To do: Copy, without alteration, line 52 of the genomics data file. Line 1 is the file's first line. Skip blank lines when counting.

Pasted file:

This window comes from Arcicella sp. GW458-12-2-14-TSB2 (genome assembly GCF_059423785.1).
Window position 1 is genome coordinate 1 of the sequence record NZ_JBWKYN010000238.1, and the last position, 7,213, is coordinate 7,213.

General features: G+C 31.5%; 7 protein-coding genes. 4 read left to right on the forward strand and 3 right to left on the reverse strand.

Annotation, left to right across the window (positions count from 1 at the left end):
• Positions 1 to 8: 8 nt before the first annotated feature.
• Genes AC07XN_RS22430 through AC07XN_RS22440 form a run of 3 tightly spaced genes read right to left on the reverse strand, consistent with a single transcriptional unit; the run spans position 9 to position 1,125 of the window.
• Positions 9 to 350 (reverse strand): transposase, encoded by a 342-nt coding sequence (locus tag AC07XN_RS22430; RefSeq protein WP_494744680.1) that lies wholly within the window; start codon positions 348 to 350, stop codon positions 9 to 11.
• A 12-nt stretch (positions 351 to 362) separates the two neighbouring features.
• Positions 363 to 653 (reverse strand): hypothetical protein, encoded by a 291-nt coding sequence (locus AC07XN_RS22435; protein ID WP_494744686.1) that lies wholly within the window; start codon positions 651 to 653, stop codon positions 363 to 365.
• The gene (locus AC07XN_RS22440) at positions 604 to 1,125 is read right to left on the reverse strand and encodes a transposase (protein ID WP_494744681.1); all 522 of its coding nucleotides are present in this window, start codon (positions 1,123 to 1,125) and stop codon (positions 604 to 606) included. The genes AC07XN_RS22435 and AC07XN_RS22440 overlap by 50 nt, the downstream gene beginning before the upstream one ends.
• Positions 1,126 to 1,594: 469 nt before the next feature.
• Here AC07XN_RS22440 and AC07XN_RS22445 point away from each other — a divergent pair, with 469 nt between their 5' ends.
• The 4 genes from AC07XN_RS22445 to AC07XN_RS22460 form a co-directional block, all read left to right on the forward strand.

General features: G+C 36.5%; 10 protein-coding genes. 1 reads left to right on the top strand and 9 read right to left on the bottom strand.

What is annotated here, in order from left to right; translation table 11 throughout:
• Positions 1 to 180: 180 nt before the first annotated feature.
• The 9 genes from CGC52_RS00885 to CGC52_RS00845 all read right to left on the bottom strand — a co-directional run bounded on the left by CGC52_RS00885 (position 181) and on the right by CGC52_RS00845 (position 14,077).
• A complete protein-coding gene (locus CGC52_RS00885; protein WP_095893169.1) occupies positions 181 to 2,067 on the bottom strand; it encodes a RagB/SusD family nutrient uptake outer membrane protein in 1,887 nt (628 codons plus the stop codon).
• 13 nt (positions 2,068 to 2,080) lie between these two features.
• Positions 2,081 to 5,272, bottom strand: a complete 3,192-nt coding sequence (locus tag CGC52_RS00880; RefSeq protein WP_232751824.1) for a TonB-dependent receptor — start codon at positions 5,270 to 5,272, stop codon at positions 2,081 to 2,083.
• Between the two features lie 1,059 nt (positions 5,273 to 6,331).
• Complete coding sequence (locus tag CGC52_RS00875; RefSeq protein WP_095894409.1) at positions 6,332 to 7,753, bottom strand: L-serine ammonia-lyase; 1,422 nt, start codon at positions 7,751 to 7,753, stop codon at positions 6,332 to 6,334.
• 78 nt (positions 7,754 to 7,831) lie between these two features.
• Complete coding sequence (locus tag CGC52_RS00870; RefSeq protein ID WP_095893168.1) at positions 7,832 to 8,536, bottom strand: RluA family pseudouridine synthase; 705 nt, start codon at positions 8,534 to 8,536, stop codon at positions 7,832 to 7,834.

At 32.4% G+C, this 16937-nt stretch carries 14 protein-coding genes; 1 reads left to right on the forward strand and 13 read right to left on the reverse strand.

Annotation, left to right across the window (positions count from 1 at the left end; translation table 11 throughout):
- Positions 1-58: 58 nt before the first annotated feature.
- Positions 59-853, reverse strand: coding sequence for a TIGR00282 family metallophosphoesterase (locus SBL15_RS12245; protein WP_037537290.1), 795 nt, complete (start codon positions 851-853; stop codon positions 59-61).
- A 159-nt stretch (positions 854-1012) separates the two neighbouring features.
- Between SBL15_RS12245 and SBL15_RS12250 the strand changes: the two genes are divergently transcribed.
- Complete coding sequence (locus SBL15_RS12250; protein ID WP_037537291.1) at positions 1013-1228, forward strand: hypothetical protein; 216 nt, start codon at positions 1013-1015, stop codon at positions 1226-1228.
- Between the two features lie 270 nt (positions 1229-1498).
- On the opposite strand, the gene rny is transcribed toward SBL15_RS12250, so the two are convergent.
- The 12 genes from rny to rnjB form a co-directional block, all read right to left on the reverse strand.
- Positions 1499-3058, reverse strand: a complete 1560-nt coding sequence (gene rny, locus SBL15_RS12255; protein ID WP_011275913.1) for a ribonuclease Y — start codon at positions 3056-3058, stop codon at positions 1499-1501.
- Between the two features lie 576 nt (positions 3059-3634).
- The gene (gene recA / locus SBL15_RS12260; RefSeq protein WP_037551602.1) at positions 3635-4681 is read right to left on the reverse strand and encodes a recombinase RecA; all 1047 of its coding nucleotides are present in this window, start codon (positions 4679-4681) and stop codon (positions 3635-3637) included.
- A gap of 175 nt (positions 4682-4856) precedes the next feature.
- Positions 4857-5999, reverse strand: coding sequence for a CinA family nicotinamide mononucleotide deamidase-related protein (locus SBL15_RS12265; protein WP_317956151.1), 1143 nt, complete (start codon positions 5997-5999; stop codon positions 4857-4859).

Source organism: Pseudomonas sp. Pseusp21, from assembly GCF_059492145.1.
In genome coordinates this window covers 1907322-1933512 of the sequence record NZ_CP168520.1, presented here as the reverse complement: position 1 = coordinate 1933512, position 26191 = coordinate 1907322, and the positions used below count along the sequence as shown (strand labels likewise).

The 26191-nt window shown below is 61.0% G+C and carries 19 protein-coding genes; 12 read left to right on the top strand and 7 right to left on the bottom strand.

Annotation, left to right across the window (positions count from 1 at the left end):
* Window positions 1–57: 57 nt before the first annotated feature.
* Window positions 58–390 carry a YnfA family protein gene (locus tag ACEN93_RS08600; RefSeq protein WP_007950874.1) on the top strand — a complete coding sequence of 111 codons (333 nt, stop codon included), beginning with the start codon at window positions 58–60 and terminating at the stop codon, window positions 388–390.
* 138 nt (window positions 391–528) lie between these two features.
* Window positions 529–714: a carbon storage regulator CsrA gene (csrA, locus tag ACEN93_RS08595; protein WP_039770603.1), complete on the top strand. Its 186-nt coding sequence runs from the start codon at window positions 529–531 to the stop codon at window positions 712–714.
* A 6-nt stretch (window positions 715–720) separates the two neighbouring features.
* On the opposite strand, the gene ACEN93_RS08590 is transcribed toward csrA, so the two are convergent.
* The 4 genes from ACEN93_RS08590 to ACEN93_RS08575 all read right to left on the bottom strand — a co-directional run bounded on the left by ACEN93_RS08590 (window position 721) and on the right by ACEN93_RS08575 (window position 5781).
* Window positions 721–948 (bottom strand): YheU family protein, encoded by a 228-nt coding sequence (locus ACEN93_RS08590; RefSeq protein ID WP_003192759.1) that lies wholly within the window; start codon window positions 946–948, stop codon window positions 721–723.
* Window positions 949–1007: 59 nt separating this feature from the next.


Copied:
* Window positions 949–1007: 59 nt separating this feature from the next.